Scaling to web platform and Android and iOS apps, to allow smartphone users to still access our services.
Creating substantial “DATA” to support policy makers, decision makers, influence the education system and build smart digital health products for Africa’s fastest growing tech marketplace
First step we are taking is to finalize our round of funding which will allow us to grow our team and develop more content to scale to other parts of Africa.
Alaba: What’s your view on the development of the e-health ecosystem in Africa?
Mariatheresa: We have seen major developments in healthcare and emergency support. For example my country Tanzania has a “digital health investment road map 2017–2023″ with one of the biggest components being to computerize
primary health care including digitisation of patient records. This allows easier data storage, accessibility of records by other medical departments, referral process leading to better patient care.
Also the nation’s medicine and medical equipment stock “Medical Store Department (MSD)” launched electronic logistics management information system (eLMIS) where drugs and other medical supplies all over the country can be ordered online by hospitals and health centers.
Along these national level initiatives there are hundreds of solutions feeding in to the e-health ecosystem for example MomConnect from South Africa and Wazazi Nipendeni from Tanzania both providing maternal health information to subscribers using free text messages. SMS for life working to eliminate stock out of essential medications in Kenya, Ghana, DRC, Cameroon etc. Zipline using drone technology to deliver blood supply in Rwanda. mPedigree a company working to fight counterfeit medications by checking their authenticity in Ghana and Nigeria and many, many more solutions and services with digital components.
Still within the African e-health ecosystem there is a large gap in public health especially with access to information focusing on preventive measures. Few stakeholders are working in the area and that’s where we come in with our startup.
Alaba: How do you feel as an African entrepreneur?
Mariatheresa: Working on Mobile afya (M-afya) for nearly three years has been the most difficult experience of my professional life, yet I feel that I’m making a difference, that the work we do is important and necessary. As I’m working on a cause I’m entirely passionate about, I mostly feel fulfilled but now and then I also feel exhausted as it takes a strong will, focus, organisation skills and consistency to keep up with my work’s demanding schedule.
Alaba: What is your advice to aspiring entrepreneurs and investors?
Mariatheresa: To entrepreneur– Persistence is key — the percentage of startups and businesses that fail is very high, this is because not all ideas are good, and not all ideas have a market / not all ideas come when the time is right for them. In general the entrepreneurial journey is challenging, it will require and take everything you have. There will be times when giving up might feel like the most convenient option; if you are not sure, if you are not ready to give it all – then don’t waste your time.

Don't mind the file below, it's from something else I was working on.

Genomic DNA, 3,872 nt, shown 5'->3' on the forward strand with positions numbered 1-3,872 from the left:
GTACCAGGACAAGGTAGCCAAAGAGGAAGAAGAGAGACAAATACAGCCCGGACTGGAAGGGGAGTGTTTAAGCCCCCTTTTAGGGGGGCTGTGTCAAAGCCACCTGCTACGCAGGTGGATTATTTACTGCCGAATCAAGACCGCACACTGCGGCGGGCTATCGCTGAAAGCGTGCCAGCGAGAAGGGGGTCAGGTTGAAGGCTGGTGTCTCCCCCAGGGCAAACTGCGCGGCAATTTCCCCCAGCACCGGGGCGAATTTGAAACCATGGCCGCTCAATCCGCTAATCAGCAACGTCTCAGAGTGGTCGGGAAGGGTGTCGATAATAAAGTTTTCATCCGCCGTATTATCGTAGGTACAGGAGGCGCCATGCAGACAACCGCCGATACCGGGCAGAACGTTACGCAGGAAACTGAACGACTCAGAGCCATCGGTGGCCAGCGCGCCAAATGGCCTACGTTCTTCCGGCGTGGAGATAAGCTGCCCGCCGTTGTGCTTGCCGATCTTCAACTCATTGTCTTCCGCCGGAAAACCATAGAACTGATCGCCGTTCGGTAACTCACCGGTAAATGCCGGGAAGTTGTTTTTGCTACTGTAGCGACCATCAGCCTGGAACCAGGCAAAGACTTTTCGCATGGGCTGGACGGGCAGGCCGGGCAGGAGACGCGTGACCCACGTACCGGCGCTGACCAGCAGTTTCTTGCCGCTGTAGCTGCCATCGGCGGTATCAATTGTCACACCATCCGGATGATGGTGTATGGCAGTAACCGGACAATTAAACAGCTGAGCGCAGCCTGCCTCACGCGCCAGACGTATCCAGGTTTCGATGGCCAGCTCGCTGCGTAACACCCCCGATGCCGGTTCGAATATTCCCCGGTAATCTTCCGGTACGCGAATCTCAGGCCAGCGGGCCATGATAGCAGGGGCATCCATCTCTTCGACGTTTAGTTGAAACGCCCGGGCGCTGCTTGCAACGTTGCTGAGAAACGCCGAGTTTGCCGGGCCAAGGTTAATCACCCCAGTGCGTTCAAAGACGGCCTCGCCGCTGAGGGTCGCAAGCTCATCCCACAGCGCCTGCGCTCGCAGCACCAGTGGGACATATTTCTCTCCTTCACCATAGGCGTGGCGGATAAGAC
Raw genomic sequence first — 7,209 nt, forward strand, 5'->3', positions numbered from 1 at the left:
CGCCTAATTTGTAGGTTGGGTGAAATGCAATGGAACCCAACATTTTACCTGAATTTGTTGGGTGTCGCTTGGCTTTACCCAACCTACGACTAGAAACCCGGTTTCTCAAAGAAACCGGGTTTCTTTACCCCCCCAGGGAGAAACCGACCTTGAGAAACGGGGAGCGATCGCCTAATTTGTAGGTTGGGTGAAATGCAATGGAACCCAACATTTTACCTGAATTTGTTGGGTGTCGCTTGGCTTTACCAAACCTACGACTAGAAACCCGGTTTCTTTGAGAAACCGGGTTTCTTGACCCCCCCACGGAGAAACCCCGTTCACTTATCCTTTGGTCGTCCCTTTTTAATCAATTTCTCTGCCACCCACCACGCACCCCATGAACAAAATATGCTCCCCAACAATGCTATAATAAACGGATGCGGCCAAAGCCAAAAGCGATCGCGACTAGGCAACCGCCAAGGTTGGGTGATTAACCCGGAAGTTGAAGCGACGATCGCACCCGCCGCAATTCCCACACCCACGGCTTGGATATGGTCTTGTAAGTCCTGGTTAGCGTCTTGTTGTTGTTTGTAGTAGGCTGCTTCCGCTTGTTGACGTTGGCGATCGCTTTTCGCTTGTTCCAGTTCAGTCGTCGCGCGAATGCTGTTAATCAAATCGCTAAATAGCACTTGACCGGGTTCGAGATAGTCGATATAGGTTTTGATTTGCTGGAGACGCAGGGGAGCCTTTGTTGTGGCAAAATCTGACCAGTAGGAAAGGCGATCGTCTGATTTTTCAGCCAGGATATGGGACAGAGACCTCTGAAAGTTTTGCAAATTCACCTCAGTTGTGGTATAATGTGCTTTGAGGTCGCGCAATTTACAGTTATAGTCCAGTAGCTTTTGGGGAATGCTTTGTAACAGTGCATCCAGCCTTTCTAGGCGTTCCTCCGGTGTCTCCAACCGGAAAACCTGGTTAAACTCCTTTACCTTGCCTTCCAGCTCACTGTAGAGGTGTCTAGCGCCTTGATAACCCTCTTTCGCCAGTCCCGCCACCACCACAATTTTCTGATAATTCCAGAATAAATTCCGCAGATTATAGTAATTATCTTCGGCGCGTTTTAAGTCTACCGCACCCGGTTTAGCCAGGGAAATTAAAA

To investors: Foster diversity, equality and fund grassroot solutions that seek to generate new areas of impact. Apply the “think global, act local mentality”for ideas, services and products formed naturally based on problems or needs of certain regions and countries. Also promote diversity around technologies — it doesn’t always have to be high tech and mainstream — give a chance to low and mid tech companies with viable business modes.
Alaba: How do you relax and what books do you read?
Mariatheresa– Relax : Meditate, travel and taking time off to nature, mountains are my favorite to go place.
Books: Currently reading Becoming by Michele Obama and Wild by Cheryl Strayed
Alaba: Teach us one word in your local language. What is your favourite local dish and holiday spot within Africa?
Mariatheresa– One word: “Asante” — thank you
Local dish: “Rice and Fish — Wali na samaki”
Holiday spot: Zanzibar
Also Read: Interview With Oyetola Oduyemi On The END Fund, Impact Philanthropy And Sustainability in Africa
B I O G R A P H Y
Mariatheresa Samson Kadushi is a Tanzanian innovator working to disrupt the public health sector in Africa, she has founded Mobile afya (M-afya), a mobile application developed by medical professionals, doctors, engineers and technology enthusiasts to provide health information in native and local languages in Africa.
She is passionate about disruptive solutions, human centered approaches and public health with a goal of impacting well being of Africans using technology as a transformative medium.
Mariatheresa is a recipient of IVLP — A state fellowship for emerging African leaders under US Department of State. Her alma mater is Kampala International University — ICT (Information, Communications & technology)college. She is also a YALI (Young African Leaders Initiative) alumni.